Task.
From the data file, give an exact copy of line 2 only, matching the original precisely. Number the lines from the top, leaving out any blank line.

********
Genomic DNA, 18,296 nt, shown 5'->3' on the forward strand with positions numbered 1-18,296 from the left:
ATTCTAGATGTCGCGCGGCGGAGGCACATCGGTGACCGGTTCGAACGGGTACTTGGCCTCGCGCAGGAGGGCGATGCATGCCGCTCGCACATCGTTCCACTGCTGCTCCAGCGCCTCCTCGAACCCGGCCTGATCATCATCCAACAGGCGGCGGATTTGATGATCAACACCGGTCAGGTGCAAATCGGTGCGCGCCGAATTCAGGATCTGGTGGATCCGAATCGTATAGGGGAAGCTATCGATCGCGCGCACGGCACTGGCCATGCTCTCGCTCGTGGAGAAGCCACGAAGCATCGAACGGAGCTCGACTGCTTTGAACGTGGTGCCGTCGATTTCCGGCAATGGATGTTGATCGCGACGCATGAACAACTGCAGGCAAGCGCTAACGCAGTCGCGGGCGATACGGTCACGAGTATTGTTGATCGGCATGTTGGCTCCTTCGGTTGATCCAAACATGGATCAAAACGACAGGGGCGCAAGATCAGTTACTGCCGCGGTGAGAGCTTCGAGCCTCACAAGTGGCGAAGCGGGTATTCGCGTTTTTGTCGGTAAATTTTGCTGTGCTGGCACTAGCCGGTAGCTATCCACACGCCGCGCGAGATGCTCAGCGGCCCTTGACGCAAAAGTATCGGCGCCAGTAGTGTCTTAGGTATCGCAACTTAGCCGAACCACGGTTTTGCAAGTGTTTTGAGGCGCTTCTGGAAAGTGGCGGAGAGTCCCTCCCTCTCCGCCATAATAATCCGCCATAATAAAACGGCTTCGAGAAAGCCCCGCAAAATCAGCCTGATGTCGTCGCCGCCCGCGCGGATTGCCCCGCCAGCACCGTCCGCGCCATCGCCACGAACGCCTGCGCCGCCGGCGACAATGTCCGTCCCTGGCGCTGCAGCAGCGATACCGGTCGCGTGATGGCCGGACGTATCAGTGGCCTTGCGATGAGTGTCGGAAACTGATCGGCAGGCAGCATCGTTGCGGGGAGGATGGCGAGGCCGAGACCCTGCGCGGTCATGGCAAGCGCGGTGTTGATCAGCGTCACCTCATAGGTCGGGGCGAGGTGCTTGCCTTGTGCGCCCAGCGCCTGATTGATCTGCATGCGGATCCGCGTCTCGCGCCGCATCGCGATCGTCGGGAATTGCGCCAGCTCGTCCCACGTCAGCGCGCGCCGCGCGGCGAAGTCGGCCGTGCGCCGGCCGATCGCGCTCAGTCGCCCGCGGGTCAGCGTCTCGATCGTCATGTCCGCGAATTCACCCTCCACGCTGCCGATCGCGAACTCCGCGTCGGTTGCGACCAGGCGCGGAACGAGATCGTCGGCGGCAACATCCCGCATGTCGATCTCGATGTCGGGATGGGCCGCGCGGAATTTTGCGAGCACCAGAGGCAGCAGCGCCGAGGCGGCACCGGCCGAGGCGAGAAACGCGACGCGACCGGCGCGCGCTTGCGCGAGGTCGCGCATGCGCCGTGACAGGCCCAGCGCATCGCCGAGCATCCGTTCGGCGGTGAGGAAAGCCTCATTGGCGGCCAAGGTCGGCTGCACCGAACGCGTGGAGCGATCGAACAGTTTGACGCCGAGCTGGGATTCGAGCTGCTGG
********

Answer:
ATTCTAGATGTCGCGCGGCGGAGGCACATCGGTGACCGGTTCGAACGGGTACTTGGCCTCGCGCAGGAGGGCGATGCATGCCGCTCGCACATCGTTCCACTGCTGCTCCAGCGCCTCCTCGAACCCGGCCTGATCATCATCCAACAGGCGGCGGATTTGATGATCAACACCGGTCAGGTGCAAATCGGTGCGCGCCGAATTCAGGATCTGGTGGATCCGAATCGTATAGGGGAAGCTATCGATCGCGCGCACGGCACTGGCCATGCTCTCGCTCGTGGAGAAGCCACGAAGCATCGAACGGAGCTCGACTGCTTTGAACGTGGTGCCGTCGATTTCCGGCAATGGATGTTGATCGCGACGCATGAACAACTGCAGGCAAGCGCTAACGCAGTCGCGGGCGATACGGTCACGAGTATTGTTGATCGGCATGTTGGCTCCTTCGGTTGATCCAAACATGGATCAAAACGACAGGGGCGCAAGATCAGTTACTGCCGCGGTGAGAGCTTCGAGCCTCACAAGTGGCGAAGCGGGTATTCGCGTTTTTGTCGGTAAATTTTGCTGTGCTGGCACTAGCCGGTAGCTATCCACACGCCGCGCGAGATGCTCAGCGGCCCTTGACGCAAAAGTATCGGCGCCAGTAGTGTCTTAGGTATCGCAACTTAGCCGAACCACGGTTTTGCAAGTGTTTTGAGGCGCTTCTGGAAAGTGGCGGAGAGTCCCTCCCTCTCCGCCATAATAATCCGCCATAATAAAACGGCTTCGAGAAAGCCCCGCAAAATCAGCCTGATGTCGTCGCCGCCCGCGCGGATTGCCCCGCCAGCACCGTCCGCGCCATCGCCACGAACGCCTGCGCCGCCGGCGACAATGTCCGTCCCTGGCGCTGCAGCAGCGATACCGGTCGCGTGATGGCCGGACGTATCAGTGGCCTTGCGATGAGTGTCGGAAACTGATCGGCAGGCAGCATCGTTGCGGGGAGGATGGCGAGGCCGAGACCCTGCGCGGTCATGGCAAGCGCGGTGTTGATCAGCGTCACCTCATAGGTCGGGGCGAGGTGCTTGCCTTGTGCGCCCAGCGCCTGATTGATCTGCATGCGGATCCGCGTCTCGCGCCGCATCGCGATCGTCGGGAATTGCGCCAGCTCGTCCCACGTCAGCGCGCGCCGCGCGGCGAAGTCGGCCGTGCGCCGGCCGATCGCGCTCAGTCGCCCGCGGGTCAGCGTCTCGATCGTCATGTCCGCGAATTCACCCTCCACGCTGCCGATCGCGAACTCCGCGTCGGTTGCGACCAGGCGCGGAACGAGATCGTCGGCGGCAACATCCCGCATGTCGATCTCGATGTCGGGATGGGCCGCGCGGAATTTTGCGAGCACCAGAGGCAGCAGCGCCGAGGCGGCACCGGCCGAGGCGAGAAACGCGACGCGACCGGCGCGCGCTTGCGCGAGGTCGCGCATGCGCCGTGACAGGCCCAGCGCATCGCCGAGCATCCGTTCGGCGGTGAGGAAAGCCTCATTGGCGGCCAAGGTCGGCTGCACCGAACGCGTGGAGCGATCGAACAGTTTGACGCCGAGCTGGGATTCGAGCTGCTGG